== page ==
The students are coming!

California collegians rebel against a failing system

Published November 17, 2011 2:00AM (EST)

Students and Occupy San Francisco protesters march along the Embarcadero as part of a demonstration in San Francisco on Wednesday.       (AP/Jeff Chiu)
Students and Occupy San Francisco protesters march along the Embarcadero as part of a demonstration in San Francisco on Wednesday. (AP/Jeff Chiu)

From the Free Speech Movement to SDS and the anti-Vietnam War protests, many of the most important American protest movements have historically been spearheaded by students. In recent years, students, buffeted by hard times and growing up in an apathetic, me-first civic culture, have been as passive as the rest of the population. But in the last two years soaring tuition costs, draconian cuts in faculty and classes, and the prospect of a jobless, student-loan-burdened future, have begun galvanizing some collegians into action. And the Occupy Wall Street movement has lit a fire under more of them, and broadened their movement into a structural demand for social justice and equity.

On Wednesday, 500 to a thousand college students from all over California converged at Justin Herman Plaza, the center of the Occupy SF movement, and marched through the financial district along with their non-student brethren. For a weary movement, it felt a little like a very young, very smart cavalry had come riding to the rescue.

“We’re part of a contingent from U.C. Berkeley and multiple campuses,” said John Stehlin, 29, a graduate student in geography at U.C. Berkeley. The U.C. students had been inspired by a fiery speech in Sproul Plaza given Tuesday by Robert Reich, the former U.S. secretary of labor who represents the progressive road not taken by Obama.

“We had planned to protest the Board of Regents meeting today," Stehlin went on. "but they canceled it for spurious reasons, claiming ‘rogue elements’ were going to commit violent acts. To me, it’s an attempt to avoid confrontation and silence our protests. So we decided to go ahead with our march anyway. Our point is that higher education is a right. It’s a social good. But the Board of Regents have been running higher education as a business. They go to Sacramento hat in hand asking for money for education, but they’re part of the system."

Stehlin see the regents as captive of a corporate mentality.

"We’ve never had one regent try to close the corporate loopholes in Prop. 13," he said, referring to the 1978 anti-property tax initiative that was largely responsible for the decline of California’s public education system. "They are the 1 percent. Some of them make money off their corporate affiliations, like Richard Blum. I’m not saying they’re a malicious cabal. But this is another way that something that is ostensibly public is being leveraged for private gains.”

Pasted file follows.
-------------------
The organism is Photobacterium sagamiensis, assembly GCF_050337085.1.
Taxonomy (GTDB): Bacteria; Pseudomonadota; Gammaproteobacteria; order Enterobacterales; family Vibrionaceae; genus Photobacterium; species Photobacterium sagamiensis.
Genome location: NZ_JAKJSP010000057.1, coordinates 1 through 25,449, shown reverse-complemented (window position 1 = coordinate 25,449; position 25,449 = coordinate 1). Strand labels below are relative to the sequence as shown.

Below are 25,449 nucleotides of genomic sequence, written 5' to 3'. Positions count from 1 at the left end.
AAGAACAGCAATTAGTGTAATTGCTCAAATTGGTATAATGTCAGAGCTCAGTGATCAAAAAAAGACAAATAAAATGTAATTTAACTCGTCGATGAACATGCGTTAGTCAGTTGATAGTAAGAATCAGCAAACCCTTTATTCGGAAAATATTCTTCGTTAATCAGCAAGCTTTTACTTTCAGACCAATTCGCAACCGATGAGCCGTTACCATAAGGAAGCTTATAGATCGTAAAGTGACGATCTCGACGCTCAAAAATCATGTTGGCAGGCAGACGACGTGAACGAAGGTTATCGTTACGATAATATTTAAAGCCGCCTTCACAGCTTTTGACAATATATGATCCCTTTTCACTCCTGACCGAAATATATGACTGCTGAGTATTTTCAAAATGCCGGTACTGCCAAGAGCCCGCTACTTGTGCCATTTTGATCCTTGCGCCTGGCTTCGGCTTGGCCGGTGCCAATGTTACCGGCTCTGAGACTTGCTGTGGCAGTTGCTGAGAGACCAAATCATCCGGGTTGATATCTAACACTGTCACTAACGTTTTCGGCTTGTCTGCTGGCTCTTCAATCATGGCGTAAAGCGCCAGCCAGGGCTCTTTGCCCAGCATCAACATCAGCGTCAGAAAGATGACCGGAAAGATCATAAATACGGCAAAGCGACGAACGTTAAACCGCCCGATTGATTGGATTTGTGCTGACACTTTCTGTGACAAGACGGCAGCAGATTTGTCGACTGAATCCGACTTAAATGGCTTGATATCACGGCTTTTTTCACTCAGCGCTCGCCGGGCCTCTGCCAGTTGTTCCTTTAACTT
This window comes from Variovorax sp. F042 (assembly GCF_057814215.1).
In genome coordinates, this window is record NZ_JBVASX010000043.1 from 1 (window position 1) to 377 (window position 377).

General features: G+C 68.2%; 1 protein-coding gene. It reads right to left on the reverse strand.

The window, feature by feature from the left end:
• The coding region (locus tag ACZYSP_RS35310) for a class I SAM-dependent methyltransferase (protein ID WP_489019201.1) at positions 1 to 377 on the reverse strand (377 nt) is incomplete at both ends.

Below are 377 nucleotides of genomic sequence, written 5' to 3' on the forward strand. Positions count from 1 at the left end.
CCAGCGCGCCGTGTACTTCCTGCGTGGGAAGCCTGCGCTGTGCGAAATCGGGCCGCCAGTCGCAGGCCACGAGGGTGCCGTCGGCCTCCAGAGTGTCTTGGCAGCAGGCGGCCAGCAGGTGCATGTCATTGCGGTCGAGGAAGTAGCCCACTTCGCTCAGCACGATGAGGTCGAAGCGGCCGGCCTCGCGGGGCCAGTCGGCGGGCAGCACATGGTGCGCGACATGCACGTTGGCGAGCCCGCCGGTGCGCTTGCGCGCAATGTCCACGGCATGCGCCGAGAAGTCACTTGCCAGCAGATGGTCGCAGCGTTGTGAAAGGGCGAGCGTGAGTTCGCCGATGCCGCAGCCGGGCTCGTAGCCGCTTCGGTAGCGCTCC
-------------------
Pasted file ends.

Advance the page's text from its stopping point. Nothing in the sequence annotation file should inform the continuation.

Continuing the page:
Stehlin pointed me to a sign with a list of student demands, including closing the Proposition 13 loopholes, increasing taxes on the wealthiest, increasing federal sales tax on Wall Street transactions, reducing underwater debt to Wall Street to improve the economy and reversing tuition increases, layoffs and cuts to public education and essential services.

Sabine Gueltzow, 28, was another Cal student, a junior majoring in psychology. She was from East Germany, had a green card, and her tuition was paid for by a special Blue and Gold scholarship, but “I have to go to work to support myself; I’m barely scraping by,” she said.

Gueltzow said she had come out because she was concerned about the inequities in American society and the flawed priorities of the Board of Regents. “I come from East Germany, which at least tried to ensure more social equality,” she said. “Obviously it was deeply flawed in the execution. But the idea was right. I work as a nanny, and I know people who had a baby three years ago that they’re still paying for. I don’t think it’s right that someone has cancer and loses his job and can’t get health insurance because he has a pre-existing condition.”

As for the regents, “They’re in a difficult position,” Gueltzow said. “The state government cut the budget, and even if you cut all their salaries it wouldn’t make any difference. And I think they should have a background in business. But they shouldn’t be a CEO of a company making billions of dollars. They should be working more for the students than for Bank of America. They need to work with us on the way the budget is allocated."

“Ultimately, we’re the future," she went on. "This country is not going to run if we don’t get quality higher education. If people aren’t educated, the gap will get even worse. We’re not here just for us, we’re here for those who come after us.”

At once inspired and humiliated by having my country’s flaws accurately criticized by someone from East Germany, I found an older woman holding a sign.

Kathryn Johnson was an administrator and policy analyst who worked at San Francisco State. “I’m a veteran of the '60s – I had to come out,” she said. “I’m so happy to see some resistance.” Johnson said she had been at S.F. State for 16 years. “We have a mission of social justice. And our ability to have access and do outreach is being destroyed. Overcrowded classes, cutbacks -- our original mandate is being undermined. I know there’s money, if we close the corporate loopholes. It’s a matter of political priorities.”